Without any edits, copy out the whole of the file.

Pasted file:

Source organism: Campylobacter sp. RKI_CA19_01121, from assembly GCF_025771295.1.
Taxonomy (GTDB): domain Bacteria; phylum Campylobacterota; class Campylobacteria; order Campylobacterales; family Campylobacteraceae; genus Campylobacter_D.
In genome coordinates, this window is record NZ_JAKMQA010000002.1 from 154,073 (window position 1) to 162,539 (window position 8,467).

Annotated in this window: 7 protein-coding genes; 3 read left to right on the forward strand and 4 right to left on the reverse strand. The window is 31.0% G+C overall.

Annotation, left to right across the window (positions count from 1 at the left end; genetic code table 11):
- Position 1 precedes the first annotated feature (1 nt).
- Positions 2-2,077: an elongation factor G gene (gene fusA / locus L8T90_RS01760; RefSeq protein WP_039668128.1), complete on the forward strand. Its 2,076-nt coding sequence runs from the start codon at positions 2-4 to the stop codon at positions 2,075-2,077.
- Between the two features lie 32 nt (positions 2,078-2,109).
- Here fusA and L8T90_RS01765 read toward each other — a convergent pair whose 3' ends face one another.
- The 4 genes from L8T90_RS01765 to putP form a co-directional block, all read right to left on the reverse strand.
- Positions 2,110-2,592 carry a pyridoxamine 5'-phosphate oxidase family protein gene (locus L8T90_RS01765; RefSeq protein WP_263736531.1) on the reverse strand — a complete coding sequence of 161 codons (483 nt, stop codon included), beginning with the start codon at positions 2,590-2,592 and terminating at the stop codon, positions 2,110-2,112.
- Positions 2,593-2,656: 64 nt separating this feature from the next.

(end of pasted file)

Source organism: Campylobacter sp. RKI_CA19_01121, from assembly GCF_025771295.1.
Taxonomy (GTDB): domain Bacteria; phylum Campylobacterota; class Campylobacteria; order Campylobacterales; family Campylobacteraceae; genus Campylobacter_D.
In genome coordinates, this window is record NZ_JAKMQA010000002.1 from 154,073 (window position 1) to 162,539 (window position 8,467).

Annotated in this window: 7 protein-coding genes; 3 read left to right on the forward strand and 4 right to left on the reverse strand. The window is 31.0% G+C overall.

Annotation, left to right across the window (positions count from 1 at the left end; genetic code table 11):
- Position 1 precedes the first annotated feature (1 nt).
- Positions 2-2,077: an elongation factor G gene (gene fusA / locus L8T90_RS01760; RefSeq protein WP_039668128.1), complete on the forward strand. Its 2,076-nt coding sequence runs from the start codon at positions 2-4 to the stop codon at positions 2,075-2,077.
- Between the two features lie 32 nt (positions 2,078-2,109).
- Here fusA and L8T90_RS01765 read toward each other — a convergent pair whose 3' ends face one another.
- The 4 genes from L8T90_RS01765 to putP form a co-directional block, all read right to left on the reverse strand.
- Positions 2,110-2,592 carry a pyridoxamine 5'-phosphate oxidase family protein gene (locus L8T90_RS01765; RefSeq protein WP_263736531.1) on the reverse strand — a complete coding sequence of 161 codons (483 nt, stop codon included), beginning with the start codon at positions 2,590-2,592 and terminating at the stop codon, positions 2,110-2,112.
- Positions 2,593-2,656: 64 nt separating this feature from the next.